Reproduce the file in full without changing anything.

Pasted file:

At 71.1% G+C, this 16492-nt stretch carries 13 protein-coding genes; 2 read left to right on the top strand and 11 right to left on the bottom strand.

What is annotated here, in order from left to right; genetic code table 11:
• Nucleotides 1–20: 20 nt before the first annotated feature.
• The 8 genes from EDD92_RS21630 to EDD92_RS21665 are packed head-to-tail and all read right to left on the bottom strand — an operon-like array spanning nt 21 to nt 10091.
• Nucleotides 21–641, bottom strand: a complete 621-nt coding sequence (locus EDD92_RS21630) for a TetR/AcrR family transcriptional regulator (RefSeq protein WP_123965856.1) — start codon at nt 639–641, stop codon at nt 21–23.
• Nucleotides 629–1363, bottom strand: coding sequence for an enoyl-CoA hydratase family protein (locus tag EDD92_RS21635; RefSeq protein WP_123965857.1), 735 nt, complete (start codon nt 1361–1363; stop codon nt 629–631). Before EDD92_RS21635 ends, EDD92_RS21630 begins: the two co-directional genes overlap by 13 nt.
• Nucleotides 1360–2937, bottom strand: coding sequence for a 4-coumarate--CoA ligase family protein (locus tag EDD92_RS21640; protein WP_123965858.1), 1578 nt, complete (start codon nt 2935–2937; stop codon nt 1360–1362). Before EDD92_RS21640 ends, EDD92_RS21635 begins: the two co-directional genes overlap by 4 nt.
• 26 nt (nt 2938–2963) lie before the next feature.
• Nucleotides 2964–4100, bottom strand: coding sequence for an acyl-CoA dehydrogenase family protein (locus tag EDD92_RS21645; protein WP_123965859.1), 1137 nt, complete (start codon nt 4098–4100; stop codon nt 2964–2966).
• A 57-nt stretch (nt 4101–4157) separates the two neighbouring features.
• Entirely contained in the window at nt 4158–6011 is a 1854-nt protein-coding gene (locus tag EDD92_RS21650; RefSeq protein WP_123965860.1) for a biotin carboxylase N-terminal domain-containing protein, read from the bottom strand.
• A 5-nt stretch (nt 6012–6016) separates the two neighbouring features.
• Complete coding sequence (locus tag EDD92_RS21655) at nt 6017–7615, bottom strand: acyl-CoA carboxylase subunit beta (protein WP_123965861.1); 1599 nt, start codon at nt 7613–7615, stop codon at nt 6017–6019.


At 71.1% G+C, this 16492-nt stretch carries 13 protein-coding genes; 2 read left to right on the top strand and 11 right to left on the bottom strand.

What is annotated here, in order from left to right; genetic code table 11:
• Nucleotides 1–20: 20 nt before the first annotated feature.
• The 8 genes from EDD92_RS21630 to EDD92_RS21665 are packed head-to-tail and all read right to left on the bottom strand — an operon-like array spanning nt 21 to nt 10091.
• Nucleotides 21–641, bottom strand: a complete 621-nt coding sequence (locus EDD92_RS21630) for a TetR/AcrR family transcriptional regulator (RefSeq protein WP_123965856.1) — start codon at nt 639–641, stop codon at nt 21–23.
• Nucleotides 629–1363, bottom strand: coding sequence for an enoyl-CoA hydratase family protein (locus tag EDD92_RS21635; RefSeq protein WP_123965857.1), 735 nt, complete (start codon nt 1361–1363; stop codon nt 629–631). Before EDD92_RS21635 ends, EDD92_RS21630 begins: the two co-directional genes overlap by 13 nt.
• Nucleotides 1360–2937, bottom strand: coding sequence for a 4-coumarate--CoA ligase family protein (locus tag EDD92_RS21640; protein WP_123965858.1), 1578 nt, complete (start codon nt 2935–2937; stop codon nt 1360–1362). Before EDD92_RS21640 ends, EDD92_RS21635 begins: the two co-directional genes overlap by 4 nt.
• 26 nt (nt 2938–2963) lie before the next feature.
• Nucleotides 2964–4100, bottom strand: coding sequence for an acyl-CoA dehydrogenase family protein (locus tag EDD92_RS21645; protein WP_123965859.1), 1137 nt, complete (start codon nt 4098–4100; stop codon nt 2964–2966).
• A 57-nt stretch (nt 4101–4157) separates the two neighbouring features.
• Entirely contained in the window at nt 4158–6011 is a 1854-nt protein-coding gene (locus tag EDD92_RS21650; RefSeq protein WP_123965860.1) for a biotin carboxylase N-terminal domain-containing protein, read from the bottom strand.
• A 5-nt stretch (nt 6012–6016) separates the two neighbouring features.
• Complete coding sequence (locus tag EDD92_RS21655) at nt 6017–7615, bottom strand: acyl-CoA carboxylase subunit beta (protein WP_123965861.1); 1599 nt, start codon at nt 7613–7615, stop codon at nt 6017–6019.